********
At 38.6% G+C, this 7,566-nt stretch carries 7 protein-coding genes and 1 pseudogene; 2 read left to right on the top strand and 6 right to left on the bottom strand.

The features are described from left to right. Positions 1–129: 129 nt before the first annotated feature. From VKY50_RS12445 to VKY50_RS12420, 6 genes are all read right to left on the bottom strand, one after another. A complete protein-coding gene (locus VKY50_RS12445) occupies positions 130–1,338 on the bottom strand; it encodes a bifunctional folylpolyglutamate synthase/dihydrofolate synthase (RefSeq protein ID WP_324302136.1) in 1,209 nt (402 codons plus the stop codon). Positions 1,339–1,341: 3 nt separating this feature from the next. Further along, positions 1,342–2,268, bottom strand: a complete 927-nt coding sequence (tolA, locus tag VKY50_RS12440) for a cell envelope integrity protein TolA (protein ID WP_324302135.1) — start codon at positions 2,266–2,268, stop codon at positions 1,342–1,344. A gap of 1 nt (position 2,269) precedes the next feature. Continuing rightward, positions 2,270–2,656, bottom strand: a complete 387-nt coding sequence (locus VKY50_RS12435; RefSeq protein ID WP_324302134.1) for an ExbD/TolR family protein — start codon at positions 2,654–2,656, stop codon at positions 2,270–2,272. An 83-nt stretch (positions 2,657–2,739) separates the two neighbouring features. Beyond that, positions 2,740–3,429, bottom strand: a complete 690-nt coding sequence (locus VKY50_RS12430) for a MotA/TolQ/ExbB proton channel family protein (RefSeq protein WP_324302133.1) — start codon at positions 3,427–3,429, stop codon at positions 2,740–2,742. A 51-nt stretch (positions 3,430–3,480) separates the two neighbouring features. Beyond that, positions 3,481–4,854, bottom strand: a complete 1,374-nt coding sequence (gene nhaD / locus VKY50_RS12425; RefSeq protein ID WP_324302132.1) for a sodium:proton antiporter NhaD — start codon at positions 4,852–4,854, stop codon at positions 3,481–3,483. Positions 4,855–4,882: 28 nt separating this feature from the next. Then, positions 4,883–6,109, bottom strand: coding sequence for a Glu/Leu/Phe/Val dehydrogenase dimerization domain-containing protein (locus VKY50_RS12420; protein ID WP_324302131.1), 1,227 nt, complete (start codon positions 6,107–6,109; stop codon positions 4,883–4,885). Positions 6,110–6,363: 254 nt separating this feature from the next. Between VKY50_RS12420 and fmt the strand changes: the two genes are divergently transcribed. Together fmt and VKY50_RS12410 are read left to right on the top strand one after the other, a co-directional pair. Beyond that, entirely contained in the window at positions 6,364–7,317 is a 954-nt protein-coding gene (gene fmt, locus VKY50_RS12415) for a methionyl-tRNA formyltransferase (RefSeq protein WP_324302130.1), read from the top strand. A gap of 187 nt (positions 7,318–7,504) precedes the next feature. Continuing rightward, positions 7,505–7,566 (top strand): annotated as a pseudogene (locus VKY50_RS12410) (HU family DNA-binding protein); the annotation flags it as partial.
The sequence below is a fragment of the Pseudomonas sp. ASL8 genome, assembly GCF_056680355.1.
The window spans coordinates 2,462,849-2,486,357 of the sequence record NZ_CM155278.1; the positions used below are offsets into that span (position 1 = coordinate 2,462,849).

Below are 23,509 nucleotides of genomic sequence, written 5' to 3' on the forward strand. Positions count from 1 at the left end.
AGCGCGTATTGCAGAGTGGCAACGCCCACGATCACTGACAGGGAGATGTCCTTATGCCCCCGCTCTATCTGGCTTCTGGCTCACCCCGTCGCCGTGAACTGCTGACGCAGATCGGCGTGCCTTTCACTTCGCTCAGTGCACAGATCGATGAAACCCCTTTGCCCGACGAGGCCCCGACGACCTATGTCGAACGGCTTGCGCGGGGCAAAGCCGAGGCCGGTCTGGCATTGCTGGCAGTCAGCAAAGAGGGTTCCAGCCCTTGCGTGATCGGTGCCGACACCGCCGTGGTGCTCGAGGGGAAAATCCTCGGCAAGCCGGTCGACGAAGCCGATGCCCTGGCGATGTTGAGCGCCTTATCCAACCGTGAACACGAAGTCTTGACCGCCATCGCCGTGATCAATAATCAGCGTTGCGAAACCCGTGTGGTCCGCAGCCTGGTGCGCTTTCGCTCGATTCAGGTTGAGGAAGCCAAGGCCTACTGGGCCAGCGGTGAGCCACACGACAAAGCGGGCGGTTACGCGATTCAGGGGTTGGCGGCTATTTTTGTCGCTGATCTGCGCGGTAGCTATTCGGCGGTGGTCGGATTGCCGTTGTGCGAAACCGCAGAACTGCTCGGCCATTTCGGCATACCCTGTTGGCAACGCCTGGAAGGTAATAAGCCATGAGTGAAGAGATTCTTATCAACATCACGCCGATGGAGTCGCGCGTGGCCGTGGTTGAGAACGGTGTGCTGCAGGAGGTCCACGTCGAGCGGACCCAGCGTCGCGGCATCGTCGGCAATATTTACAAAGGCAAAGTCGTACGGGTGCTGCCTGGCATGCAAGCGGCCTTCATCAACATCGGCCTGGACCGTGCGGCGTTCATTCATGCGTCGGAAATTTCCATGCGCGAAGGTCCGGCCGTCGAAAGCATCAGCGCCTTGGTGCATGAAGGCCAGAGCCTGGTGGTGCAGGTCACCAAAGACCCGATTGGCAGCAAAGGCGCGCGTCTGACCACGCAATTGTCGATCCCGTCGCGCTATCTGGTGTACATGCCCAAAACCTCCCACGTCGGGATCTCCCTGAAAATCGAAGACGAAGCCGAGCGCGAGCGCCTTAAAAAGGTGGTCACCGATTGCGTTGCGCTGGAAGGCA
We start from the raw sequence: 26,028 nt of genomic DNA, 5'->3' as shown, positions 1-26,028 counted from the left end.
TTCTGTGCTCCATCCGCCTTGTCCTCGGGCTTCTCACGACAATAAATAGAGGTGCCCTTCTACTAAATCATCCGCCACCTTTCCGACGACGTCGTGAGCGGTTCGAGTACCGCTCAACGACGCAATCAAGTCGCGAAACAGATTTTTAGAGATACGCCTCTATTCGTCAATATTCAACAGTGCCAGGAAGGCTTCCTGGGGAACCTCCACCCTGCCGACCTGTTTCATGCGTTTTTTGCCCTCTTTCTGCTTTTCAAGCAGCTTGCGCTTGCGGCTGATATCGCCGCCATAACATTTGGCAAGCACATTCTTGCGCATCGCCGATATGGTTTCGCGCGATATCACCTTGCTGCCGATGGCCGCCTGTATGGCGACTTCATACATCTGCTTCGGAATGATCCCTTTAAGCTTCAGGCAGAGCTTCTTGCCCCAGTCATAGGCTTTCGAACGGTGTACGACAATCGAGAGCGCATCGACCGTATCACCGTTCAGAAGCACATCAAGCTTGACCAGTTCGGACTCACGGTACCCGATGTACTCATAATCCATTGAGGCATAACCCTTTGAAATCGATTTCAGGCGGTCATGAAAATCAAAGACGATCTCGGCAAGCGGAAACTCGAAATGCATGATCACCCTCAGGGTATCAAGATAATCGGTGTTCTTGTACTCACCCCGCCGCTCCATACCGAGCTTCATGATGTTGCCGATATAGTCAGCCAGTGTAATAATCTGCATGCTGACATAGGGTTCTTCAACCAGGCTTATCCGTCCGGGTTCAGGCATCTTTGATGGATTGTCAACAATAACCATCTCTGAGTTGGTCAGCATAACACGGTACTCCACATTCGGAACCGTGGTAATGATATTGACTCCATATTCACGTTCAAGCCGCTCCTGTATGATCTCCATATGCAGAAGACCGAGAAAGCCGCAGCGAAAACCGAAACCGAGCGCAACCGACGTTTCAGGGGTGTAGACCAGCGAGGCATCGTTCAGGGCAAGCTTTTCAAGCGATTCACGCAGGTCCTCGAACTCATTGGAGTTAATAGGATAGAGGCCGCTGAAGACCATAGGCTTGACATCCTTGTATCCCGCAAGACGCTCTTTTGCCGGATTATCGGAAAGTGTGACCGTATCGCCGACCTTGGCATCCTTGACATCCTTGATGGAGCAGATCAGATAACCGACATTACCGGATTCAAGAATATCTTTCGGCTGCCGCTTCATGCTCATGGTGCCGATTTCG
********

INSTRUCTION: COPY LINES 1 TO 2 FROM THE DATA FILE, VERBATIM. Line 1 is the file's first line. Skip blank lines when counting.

At 38.6% G+C, this 7,566-nt stretch carries 7 protein-coding genes and 1 pseudogene; 2 read left to right on the top strand and 6 right to left on the bottom strand.

The features are described from left to right. Positions 1–129: 129 nt before the first annotated feature. From VKY50_RS12445 to VKY50_RS12420, 6 genes are all read right to left on the bottom strand, one after another. A complete protein-coding gene (locus VKY50_RS12445) occupies positions 130–1,338 on the bottom strand; it encodes a bifunctional folylpolyglutamate synthase/dihydrofolate synthase (RefSeq protein ID WP_324302136.1) in 1,209 nt (402 codons plus the stop codon). Positions 1,339–1,341: 3 nt separating this feature from the next. Further along, positions 1,342–2,268, bottom strand: a complete 927-nt coding sequence (tolA, locus tag VKY50_RS12440) for a cell envelope integrity protein TolA (protein ID WP_324302135.1) — start codon at positions 2,266–2,268, stop codon at positions 1,342–1,344. A gap of 1 nt (position 2,269) precedes the next feature. Continuing rightward, positions 2,270–2,656, bottom strand: a complete 387-nt coding sequence (locus VKY50_RS12435; RefSeq protein ID WP_324302134.1) for an ExbD/TolR family protein — start codon at positions 2,654–2,656, stop codon at positions 2,270–2,272. An 83-nt stretch (positions 2,657–2,739) separates the two neighbouring features. Beyond that, positions 2,740–3,429, bottom strand: a complete 690-nt coding sequence (locus VKY50_RS12430) for a MotA/TolQ/ExbB proton channel family protein (RefSeq protein WP_324302133.1) — start codon at positions 3,427–3,429, stop codon at positions 2,740–2,742. A 51-nt stretch (positions 3,430–3,480) separates the two neighbouring features. Beyond that, positions 3,481–4,854, bottom strand: a complete 1,374-nt coding sequence (gene nhaD / locus VKY50_RS12425; RefSeq protein ID WP_324302132.1) for a sodium:proton antiporter NhaD — start codon at positions 4,852–4,854, stop codon at positions 3,481–3,483. Positions 4,855–4,882: 28 nt separating this feature from the next. Then, positions 4,883–6,109, bottom strand: coding sequence for a Glu/Leu/Phe/Val dehydrogenase dimerization domain-containing protein (locus VKY50_RS12420; protein ID WP_324302131.1), 1,227 nt, complete (start codon positions 6,107–6,109; stop codon positions 4,883–4,885). Positions 6,110–6,363: 254 nt separating this feature from the next. Between VKY50_RS12420 and fmt the strand changes: the two genes are divergently transcribed. Together fmt and VKY50_RS12410 are read left to right on the top strand one after the other, a co-directional pair. Beyond that, entirely contained in the window at positions 6,364–7,317 is a 954-nt protein-coding gene (gene fmt, locus VKY50_RS12415) for a methionyl-tRNA formyltransferase (RefSeq protein WP_324302130.1), read from the top strand. A gap of 187 nt (positions 7,318–7,504) precedes the next feature. Continuing rightward, positions 7,505–7,566 (top strand): annotated as a pseudogene (locus VKY50_RS12410) (HU family DNA-binding protein); the annotation flags it as partial.